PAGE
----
WASHINGTON - A new audit raises questions about the IRS' ability to handle key basics of the federal home-buyer tax-credit programs, such as determining the year credit claimants purchased their houses, whether they have retained the property as a principal residence, and even if they were alive when a tax credit application was submitted in their name.
The audit by the Treasury Department's inspector general for tax administration praised the IRS for its recent efforts to develop a "comprehensive strategy" to keep track of the credit programs but identified deficiencies in a small but significant number of cases involving claims for credits.
For example, auditors found that the IRS has had trouble distinguishing between houses purchased during 2008 and those bought in 2009.
This can be an important distinction because first-time purchasers in 2008 were limited to tax credits up to $7,500 that must be repaid annually over a 15-year period.
By contrast, purchasers who opted to claim a revised version of the credit during 2009 - for up to $8,000 - were not subject to the repayment requirement.
Out of approximately 1.8 million credit filings during 2009, auditors said they identified 73,119 individual returns from taxpayers who received credits whose account records at the IRS had incorrect - or no - purchase dates:
•59,802 who bought in 2009 were incorrectly recorded by the IRS as having bought during 2008, or no year was identified.
•9,122 who bought their homes during 2008, but for whom the IRS recorded the purchases as occurring in 2009. This could result in potential tax revenue losses to the government of nearly $31 million, auditors estimated, because these individuals might not be asked to repay the credit even though their 2008 purchase date required them to do so.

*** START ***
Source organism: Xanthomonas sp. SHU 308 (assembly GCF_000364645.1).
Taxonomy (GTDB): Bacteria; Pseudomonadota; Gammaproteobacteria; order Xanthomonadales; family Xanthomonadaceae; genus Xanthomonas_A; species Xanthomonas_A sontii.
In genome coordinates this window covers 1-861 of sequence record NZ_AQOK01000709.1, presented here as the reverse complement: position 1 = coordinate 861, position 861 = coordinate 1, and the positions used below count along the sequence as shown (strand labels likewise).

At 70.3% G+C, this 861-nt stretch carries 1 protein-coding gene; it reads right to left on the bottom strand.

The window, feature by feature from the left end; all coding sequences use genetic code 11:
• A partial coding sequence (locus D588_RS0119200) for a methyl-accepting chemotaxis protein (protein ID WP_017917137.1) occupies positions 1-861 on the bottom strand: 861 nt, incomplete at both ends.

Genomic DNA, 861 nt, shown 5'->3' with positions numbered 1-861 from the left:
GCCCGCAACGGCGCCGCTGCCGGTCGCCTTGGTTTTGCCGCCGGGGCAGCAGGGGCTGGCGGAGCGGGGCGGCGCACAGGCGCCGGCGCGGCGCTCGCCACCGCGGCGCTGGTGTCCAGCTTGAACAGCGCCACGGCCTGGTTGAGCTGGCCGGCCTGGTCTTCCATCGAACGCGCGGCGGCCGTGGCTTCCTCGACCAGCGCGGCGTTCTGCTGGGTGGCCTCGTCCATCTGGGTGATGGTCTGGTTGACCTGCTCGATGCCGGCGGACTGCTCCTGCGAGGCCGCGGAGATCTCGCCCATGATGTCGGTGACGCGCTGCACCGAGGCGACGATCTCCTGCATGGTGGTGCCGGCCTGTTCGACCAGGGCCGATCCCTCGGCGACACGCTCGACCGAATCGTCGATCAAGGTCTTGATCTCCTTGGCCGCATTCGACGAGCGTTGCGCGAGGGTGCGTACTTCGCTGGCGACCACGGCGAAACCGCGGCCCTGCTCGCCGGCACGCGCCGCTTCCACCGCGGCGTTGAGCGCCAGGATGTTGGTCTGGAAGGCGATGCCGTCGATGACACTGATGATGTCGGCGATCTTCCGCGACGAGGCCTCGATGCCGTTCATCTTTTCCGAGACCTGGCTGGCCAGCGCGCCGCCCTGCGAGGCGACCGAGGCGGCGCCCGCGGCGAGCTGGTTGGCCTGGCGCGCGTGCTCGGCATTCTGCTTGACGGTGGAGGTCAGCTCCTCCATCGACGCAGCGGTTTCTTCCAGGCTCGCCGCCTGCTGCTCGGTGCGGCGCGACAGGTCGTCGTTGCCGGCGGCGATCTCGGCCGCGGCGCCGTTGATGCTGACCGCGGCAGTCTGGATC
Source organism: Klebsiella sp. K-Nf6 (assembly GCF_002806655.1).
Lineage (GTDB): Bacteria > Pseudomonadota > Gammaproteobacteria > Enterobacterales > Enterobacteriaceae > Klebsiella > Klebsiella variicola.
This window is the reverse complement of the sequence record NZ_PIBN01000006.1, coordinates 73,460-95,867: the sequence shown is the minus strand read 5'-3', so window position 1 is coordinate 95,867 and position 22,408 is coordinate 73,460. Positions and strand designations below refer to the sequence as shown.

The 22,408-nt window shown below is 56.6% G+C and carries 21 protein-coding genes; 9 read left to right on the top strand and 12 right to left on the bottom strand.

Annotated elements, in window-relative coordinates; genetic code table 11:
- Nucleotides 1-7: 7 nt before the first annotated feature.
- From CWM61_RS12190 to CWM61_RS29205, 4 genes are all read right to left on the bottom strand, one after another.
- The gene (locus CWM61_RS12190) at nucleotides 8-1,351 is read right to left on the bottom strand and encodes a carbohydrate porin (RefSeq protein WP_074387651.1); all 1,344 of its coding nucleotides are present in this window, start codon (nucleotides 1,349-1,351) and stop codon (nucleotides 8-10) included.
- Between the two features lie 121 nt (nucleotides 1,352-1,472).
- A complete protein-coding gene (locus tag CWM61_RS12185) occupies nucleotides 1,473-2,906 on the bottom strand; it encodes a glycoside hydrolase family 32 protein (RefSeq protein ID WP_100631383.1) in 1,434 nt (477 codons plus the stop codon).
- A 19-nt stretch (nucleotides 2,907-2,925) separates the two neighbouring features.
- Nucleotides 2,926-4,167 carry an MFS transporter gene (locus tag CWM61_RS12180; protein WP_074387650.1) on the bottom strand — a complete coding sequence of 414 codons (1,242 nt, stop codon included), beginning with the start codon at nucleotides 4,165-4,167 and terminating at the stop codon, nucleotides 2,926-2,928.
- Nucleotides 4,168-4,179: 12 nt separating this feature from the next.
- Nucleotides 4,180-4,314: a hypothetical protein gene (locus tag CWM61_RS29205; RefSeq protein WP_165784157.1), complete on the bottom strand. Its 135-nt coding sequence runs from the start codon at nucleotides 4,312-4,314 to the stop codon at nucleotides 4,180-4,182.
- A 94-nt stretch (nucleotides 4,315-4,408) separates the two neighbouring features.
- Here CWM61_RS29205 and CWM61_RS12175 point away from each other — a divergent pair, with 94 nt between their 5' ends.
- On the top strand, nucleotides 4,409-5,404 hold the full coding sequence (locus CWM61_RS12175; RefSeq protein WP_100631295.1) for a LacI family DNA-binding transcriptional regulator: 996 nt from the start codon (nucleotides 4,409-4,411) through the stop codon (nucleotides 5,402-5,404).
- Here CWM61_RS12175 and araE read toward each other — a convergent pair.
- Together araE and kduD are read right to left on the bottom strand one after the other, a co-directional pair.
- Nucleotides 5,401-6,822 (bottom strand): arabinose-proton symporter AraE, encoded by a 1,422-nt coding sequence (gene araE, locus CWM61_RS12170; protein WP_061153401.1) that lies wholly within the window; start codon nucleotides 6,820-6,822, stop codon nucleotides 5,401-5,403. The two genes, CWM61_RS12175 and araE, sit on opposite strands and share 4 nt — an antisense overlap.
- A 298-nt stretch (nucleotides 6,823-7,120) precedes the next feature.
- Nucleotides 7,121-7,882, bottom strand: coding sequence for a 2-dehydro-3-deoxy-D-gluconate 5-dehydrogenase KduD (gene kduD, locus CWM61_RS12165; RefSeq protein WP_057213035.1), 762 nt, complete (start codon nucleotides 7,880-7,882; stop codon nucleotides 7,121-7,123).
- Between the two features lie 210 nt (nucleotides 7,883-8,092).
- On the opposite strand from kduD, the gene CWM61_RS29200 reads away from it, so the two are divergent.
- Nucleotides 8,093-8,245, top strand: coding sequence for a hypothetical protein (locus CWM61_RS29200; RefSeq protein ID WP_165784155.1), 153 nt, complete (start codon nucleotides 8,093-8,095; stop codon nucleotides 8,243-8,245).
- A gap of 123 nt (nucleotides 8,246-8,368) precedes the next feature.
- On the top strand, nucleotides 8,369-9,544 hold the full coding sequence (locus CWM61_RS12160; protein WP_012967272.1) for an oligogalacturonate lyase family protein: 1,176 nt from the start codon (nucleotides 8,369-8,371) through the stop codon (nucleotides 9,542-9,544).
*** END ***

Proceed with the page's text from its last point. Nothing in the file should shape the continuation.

•4,195 whose claim forms had no purchase date stated or who bought before 2008. "These claims should not have been processed," auditors said.
In addition, a total of 514,987 credit requests gave purchase dates that "cannot be verified" because the data were not "captured" by IRS computers.
The Treasury's inspector general also focused on another set of problems: The IRS' lack of systems to enforce the various repayment provisions in the housing tax credit programs.
The 2009-era credits - up to $8,000 for first-time buyers, up to $6,500 for qualified repeat purchasers - must be repaid if the house is sold within three years of acquisition. The repayment is due on the taxpayer's return filed in the year of the sale.
Auditors said that because the IRS has no systems in place to detect early sales or conversions of properties from principal residences, it must rely on individuals to disclose such information voluntarily. The agency is now developing systems to keep track using third-party sources of real estate and other data, the report said.
Auditors also found the IRS has no system to identify situations that allow certain taxpayers to bypass repayment rules, such as the death of the homeowner, foreclosures with no gain to the taxpayer, and extended overseas assignments of armed forces and other personnel that prevent them from occupying their houses.
Still another deficiency, auditors said, is IRS handling of home-buyer tax credit claims from applicants using the Social Security numbers of dead people. In the 2008 credit program, the audit identified 1,326 individuals who claimed a total of $10.1 million when the home purchase date occurred after the purported claimant's date of death.
In 951 claims, the individual whose Social Security number was used had been dead for at least six months. The IRS denied 528 of the 1,326 total claims - worth about $4 million - but 798 claimants using dead people's Social Security identifications apparently received credits. The IRS has agreed to audit those 798 tax returns, according to the inspector general's report.
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